Atlanta Magazine: Entrepreneurship is changing. So are Atlanta’s entrepreneurs.

Millennial black businesswoman addressing colleagues at a corporate business meeting, close up

By now, you’ve heard of the Great Reshuffle, the Great Resignation, the Great Reprioritization, the Take This Job and Shove It economy. Whatever you call it, the best description comes from Time: “If April 2020 was the month of pink slips, as the rapid spread of Covid-19 resulted in the loss of 20.5 million jobs, then Fall 2021 [was] the dawn of their revenge.”

According to the Labor Department, 3 percent of U.S. workers (4.4 million people) quit their jobs in September—the most ever recorded in a single month. Last year, half the workers in the U.S. reported feeling burned out; one in four quit their job. (Georgia, alongside Idaho and Kentucky, led the country in “quits” at one point.) Even more workers plan to quit or change jobs within the year. “This is a moment of change,” says Amelia Schaffner, founding director of the Center for Entrepreneurship & Innovation at Emory University’s Goizueta Business School. “We’ve all been hit with different ways of experiencing life and work. We now have this feeling that we need to look at our time more consciously. How can we use it in a more purposeful way?” “Pandemic epiphanies” helped people—or, in a lot of cases, forced them to—reevaluate their priorities. Some retired; some are waiting for the next (better-paying) opportunity to arise. But a not insignificant number of people decided to take a risk on their own thing, perhaps encouraged by federal stimulus money and unemployment benefits. From January through September 2021, more than 4 million people across the U.S. applied to start new businesses. During the same time frame, Georgia saw more than 258,000 new business applications; 2021 held seven of the state’s top 10 record months for filings by businesses that expect to hire employees. And Atlanta is a large part of that—not that entrepreneurship is a new concept here. The city was and is shaped by it: Think Coca-Cola, Turner Broadcasting, Tyler Perry Studios—from Sweet Auburn, the brick-and-mortar Black business district that boomed in the early 1900s, to modern-day tech giants like OneTrust and Mailchimp.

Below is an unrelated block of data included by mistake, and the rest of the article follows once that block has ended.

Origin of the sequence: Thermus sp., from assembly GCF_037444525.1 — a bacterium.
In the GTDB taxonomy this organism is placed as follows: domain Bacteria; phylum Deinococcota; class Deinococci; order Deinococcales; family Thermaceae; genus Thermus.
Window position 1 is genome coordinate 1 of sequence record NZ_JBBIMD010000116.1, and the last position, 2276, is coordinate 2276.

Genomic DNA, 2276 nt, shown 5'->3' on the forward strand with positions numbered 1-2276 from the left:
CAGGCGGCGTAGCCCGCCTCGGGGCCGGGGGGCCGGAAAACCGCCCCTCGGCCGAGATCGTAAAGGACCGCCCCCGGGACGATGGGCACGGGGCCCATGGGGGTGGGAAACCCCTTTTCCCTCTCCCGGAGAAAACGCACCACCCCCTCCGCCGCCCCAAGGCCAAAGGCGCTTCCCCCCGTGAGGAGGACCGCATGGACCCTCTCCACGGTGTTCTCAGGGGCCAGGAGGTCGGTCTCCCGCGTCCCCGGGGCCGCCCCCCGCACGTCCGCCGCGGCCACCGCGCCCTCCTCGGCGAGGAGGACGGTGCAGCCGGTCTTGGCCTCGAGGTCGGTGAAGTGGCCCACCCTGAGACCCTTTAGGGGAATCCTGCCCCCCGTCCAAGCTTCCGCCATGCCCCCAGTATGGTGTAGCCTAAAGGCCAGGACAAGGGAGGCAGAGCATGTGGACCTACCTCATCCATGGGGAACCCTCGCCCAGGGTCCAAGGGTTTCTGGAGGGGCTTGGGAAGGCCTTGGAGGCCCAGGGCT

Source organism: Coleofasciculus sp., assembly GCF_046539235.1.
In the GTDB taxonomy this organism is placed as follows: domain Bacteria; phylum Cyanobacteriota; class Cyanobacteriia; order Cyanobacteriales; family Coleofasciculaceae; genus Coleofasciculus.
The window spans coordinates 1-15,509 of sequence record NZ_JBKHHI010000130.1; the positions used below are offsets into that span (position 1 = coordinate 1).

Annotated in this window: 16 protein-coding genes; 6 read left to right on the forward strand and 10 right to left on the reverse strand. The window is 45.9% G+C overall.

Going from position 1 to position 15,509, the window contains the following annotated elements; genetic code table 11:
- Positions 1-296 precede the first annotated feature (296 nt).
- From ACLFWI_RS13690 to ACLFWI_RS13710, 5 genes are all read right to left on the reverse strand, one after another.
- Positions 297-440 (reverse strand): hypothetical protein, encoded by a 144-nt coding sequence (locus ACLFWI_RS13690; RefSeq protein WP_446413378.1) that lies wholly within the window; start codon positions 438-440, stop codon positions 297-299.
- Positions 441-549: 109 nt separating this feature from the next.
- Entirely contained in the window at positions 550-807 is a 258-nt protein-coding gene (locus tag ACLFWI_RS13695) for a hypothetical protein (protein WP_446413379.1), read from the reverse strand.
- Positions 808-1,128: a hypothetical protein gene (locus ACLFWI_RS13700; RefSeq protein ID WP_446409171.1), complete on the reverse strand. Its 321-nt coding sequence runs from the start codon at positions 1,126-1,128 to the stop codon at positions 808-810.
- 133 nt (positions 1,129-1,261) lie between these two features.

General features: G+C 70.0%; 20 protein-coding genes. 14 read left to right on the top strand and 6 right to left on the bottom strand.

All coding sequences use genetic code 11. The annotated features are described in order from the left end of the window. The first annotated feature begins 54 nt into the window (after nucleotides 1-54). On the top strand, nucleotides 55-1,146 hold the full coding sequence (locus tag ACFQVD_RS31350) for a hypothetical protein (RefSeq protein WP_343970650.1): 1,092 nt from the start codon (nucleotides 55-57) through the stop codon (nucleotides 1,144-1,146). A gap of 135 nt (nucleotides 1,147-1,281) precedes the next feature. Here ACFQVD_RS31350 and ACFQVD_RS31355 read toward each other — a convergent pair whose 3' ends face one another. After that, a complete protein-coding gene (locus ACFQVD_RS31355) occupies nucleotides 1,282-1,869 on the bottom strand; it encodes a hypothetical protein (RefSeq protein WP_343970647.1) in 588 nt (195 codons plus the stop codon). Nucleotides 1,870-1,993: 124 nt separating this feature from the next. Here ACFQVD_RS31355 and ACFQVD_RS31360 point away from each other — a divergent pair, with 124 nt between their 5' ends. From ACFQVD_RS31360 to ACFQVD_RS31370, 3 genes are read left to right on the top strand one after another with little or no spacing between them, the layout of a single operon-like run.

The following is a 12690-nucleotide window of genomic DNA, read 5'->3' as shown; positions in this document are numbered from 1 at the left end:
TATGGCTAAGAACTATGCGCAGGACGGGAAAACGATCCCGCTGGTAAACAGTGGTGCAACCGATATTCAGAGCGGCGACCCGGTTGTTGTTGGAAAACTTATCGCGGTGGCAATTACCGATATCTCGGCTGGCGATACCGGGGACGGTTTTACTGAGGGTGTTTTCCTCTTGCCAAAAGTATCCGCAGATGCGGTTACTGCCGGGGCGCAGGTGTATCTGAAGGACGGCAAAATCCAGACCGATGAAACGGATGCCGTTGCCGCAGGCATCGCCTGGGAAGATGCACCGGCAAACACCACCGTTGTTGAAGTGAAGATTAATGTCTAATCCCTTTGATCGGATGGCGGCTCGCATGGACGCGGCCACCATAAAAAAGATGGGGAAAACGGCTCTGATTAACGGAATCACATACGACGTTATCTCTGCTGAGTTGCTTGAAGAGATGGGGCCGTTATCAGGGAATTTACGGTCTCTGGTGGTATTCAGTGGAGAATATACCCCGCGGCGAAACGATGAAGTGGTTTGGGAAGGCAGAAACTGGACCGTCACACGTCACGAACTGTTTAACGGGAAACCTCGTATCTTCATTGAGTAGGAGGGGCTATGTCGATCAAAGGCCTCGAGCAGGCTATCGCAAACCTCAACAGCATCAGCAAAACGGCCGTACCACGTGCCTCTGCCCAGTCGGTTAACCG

Read the full article at Atlanta Magazine.


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